2 ½ stars
As the set-up to a thousand doctor jokes goes: do you want the good news or the bad news?
The good news is: Benedict Cumberbatch is great. A slight deviation from his socially awkward genius roles, here he plays suave genius neurosurgeon Stephan Strange (Will we ever see Cumberbatch play a stoner dumbass? Please Richard Linklater, make this happen.) When a car accident results in wrecked hands, and every possible medical treatment fails, he swallows his Western medicine pride and investigates a faith healer in Nepal called the Ancient One. Played by Tilda Swinton (see the bad news, below) the Ancient One turns out to be a sorcerer. Sorcerer Supreme, in fact, of a group of magical kung fu fighters protecting the world from interdimensional bad guys. Cumberbatch does a great job in the role of novice-quickly-turned-expert sorcerer and even handles the action with aplomb, something I never expected. Also great are Rachel McAdams as his cardiac surgeon love interest and Mads Mikkelsen chewing the scenery with relish as the villain, turncoat sorcerer Kaecilius. Oh, and the gorgeous Scott Adkins pops up for an outlandish but fun fistfight with the good doctor on the Astral Plane.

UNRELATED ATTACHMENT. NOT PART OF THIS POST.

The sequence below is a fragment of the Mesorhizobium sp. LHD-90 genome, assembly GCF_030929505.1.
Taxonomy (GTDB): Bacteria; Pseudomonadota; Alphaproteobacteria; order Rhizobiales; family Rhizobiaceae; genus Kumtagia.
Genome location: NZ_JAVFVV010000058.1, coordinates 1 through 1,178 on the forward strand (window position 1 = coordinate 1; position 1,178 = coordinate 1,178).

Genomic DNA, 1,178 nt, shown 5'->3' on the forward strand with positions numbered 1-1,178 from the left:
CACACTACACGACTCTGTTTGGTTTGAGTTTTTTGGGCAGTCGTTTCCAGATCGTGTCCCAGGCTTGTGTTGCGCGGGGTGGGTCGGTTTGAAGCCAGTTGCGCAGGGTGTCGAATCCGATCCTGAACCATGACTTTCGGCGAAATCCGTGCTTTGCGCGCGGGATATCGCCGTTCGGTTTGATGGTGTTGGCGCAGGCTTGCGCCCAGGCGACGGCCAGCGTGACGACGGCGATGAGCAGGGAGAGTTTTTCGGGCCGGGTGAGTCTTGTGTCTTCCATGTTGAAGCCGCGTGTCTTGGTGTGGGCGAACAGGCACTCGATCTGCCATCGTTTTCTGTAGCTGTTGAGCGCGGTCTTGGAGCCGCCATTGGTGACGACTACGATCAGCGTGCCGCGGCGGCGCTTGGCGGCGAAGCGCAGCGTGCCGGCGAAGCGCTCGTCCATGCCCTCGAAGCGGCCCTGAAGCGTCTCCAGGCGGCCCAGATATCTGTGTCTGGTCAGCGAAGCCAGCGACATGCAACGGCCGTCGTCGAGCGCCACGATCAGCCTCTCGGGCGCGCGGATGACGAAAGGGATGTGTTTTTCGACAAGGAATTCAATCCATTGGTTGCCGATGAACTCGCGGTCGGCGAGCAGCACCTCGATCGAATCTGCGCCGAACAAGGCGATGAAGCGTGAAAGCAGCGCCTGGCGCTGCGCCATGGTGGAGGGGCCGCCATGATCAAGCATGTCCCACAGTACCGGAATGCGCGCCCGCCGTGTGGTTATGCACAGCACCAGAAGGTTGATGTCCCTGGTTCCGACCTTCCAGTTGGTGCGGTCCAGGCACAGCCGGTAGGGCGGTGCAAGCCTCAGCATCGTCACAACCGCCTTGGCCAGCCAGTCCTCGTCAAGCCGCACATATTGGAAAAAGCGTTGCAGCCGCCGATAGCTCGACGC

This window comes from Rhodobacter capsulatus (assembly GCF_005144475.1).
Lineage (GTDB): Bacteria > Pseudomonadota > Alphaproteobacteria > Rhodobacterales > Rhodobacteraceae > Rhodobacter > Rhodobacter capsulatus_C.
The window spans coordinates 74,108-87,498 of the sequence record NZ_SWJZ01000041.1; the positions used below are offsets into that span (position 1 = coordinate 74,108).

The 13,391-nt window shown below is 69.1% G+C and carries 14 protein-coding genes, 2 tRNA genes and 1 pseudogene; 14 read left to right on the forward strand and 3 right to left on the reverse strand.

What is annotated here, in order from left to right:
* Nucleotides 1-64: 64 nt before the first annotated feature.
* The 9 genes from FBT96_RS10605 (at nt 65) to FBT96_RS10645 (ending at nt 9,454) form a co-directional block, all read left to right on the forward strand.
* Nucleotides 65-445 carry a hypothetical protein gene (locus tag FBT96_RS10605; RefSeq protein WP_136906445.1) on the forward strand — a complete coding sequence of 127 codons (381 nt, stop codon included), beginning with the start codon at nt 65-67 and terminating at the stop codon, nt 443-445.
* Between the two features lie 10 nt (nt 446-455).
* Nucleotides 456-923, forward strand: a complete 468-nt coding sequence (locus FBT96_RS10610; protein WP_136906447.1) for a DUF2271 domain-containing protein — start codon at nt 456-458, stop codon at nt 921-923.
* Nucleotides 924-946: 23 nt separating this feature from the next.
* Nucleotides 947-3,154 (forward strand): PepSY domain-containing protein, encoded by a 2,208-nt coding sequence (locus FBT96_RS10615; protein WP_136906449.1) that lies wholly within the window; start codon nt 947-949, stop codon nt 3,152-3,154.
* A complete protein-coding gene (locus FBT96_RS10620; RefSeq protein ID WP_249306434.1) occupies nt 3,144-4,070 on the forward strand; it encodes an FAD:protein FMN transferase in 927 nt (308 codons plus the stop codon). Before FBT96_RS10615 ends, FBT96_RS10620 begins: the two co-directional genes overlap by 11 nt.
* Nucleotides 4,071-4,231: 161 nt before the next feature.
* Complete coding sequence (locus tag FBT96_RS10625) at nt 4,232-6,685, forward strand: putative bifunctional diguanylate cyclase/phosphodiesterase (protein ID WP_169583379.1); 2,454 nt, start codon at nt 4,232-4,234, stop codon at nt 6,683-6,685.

So here’s the bad news: the writing really suffers and, boy, is there a lot of it. The Marvel Cinematic Universe needs you to get up-to-date on this character quickly and so there is exposition, exposition, exposition. And more exposition. And then some more. Many details don’t make sense: most of the neurosurgeons I know would never so much as drive a bike without a helmet let alone drive their car in the reckless way Strange does early in the film. Kaecilius steals pages from a dangerous black magic book in the first scene, but later the same book, as well as another supremely powerful magical artifact are shown completely unguarded in the Ancient One’s library.
And then there’s Tilda. Poor, pale, Tilda Swinton, whom I often adore, is horribly miscast here as the Ancient One. With her bald head as white as milk and her orange outfit, she looks as fearsome as a Creamsicle. You don’t have to know the backstory here to feel the awkwardness but it makes it worse to know that Disney/Marvel changed the ethnicity of the comic book character from Tibetan to Celtic in order to avoid conflict with Chinese film distributors.